National Public Education

The Fallacy of “Choice” in Public Education


One of the arguments one often hears for the privatization of public education is that we ought to have a “choice” as to what kinds of schools we attend.  In a world where, it is said, there is so much choice already, such as on the internet, why should we have to put up with this “one size fits all” government-run school system?  “Choice” is an American right, they say; it is what makes us “exceptional.”  We should naturally have the right, then, to choose from several different kinds of education for our children, such as charter schools, voucher plans, home schooling, religious schools, etc.

But this view doesn’t make sense.  It ignores the distinction between public and private programs.  “Choice” is a valid concept for a private, market-based transaction, such as when you are buying a new pair of shoes, but does not have a similar validity in a public program like public education.  The whole point of a public program is that we are making a collective project; we are sharing our resources so that we can produce something better than what we could do individually.  In that shared, government-run program, the concept of “choice” will never have the importance that it has in a private transaction.  How this works in public education is fairly clear.

If you get to choose something, and so have a “choice,” you also get to pay for it.  Why would anyone else pay for it?  It’s your decision; you are getting the benefit from it.  So if we really did have “choice” for individuals in public education, what would that mean?  Can you, alone, afford to build a school?  Or a gym, or labs, or hire a calculus teacher? Schools are expensive, like fire engines, power plants, and other things we collectively pay for through public programs.  If we want to treat them like simple consumer goods, like shoes, and so have complete “choice” over how we buy them, we would then also have to pay for them all by ourselves, and so would have to settle for a much lower level of quality.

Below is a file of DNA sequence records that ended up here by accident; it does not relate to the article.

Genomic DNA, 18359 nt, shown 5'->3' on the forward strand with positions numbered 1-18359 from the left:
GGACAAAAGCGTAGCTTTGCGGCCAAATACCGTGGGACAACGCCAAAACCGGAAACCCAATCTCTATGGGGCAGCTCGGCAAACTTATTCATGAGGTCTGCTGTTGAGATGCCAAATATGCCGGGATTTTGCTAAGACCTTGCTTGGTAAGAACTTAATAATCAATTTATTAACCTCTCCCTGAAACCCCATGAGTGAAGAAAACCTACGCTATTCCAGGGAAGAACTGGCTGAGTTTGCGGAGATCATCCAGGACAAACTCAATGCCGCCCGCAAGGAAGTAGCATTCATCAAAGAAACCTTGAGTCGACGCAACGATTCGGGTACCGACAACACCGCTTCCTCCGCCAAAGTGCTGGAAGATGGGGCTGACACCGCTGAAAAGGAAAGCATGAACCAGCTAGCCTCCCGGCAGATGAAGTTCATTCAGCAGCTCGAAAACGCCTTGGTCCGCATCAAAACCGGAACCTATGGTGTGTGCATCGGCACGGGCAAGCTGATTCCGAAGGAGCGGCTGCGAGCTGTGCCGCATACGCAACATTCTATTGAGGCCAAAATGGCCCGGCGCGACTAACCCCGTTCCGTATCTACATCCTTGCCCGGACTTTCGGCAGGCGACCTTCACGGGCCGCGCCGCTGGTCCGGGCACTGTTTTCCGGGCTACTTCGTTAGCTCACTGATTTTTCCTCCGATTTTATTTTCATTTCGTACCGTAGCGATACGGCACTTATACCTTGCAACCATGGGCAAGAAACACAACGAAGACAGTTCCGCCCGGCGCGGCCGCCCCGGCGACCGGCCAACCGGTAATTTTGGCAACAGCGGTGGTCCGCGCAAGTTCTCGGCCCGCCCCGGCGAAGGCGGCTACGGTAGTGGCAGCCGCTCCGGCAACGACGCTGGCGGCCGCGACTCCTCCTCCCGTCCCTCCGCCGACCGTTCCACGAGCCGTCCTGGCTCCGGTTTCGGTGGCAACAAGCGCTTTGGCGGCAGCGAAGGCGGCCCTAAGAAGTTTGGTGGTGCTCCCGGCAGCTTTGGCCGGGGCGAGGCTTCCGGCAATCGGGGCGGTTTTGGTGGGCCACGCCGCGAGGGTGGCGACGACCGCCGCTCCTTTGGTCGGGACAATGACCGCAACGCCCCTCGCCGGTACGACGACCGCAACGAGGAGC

If we want good schools, we need the help of other taxpayers.  But once you involve these other people you are going to have to let them in, so to speak, on the project. If it’s a cooperative effort, the choices have to be made cooperatively, not individually.  There is no way around this.  Of course we would all like to be able to afford our own private way of educating our children, and the “choice” that goes with this, but most of us can’t afford it.

The whole concept is illogical.  Who is, after all, making this choice?  Obviously, the parents of the children involved.  It’s not a “choice” for the general public, but for the parents with school-aged children.  But who is paying for these schools?  Parents only make up a quarter of our taxpayers.  By far the main supporters of the public schools are the non-parent general public.  So why don’t they get a “choice” about how to spend their money?  Why is a quarter of the population allowed to choose what they want, but the rest of us don’t?  It might make sense for the parents to have “choice” if, in fact, the parents were paying the full cost of the schools, but they aren’t.  The whole concept, then, is illogical and unstable, and the general public will eventually refuse to support it.

Furthermore, we like collective projects.  Let’s look at a middle-school playground, the source of much wisdom.  There, the lonely kid standing off by himself has the “choice” of what game to play that day.  He is free to choose.  Great.  But all the rest of the kids, the ones in the games and other collective activities, no longer have that “choice.”  They have already agreed to play by the rules of the game they are playing, and that’s fine with them.  They don’t have “choice;” they have collective, shared action.  They are doing something together with each other and that is more fun than being alone and having total “choice”.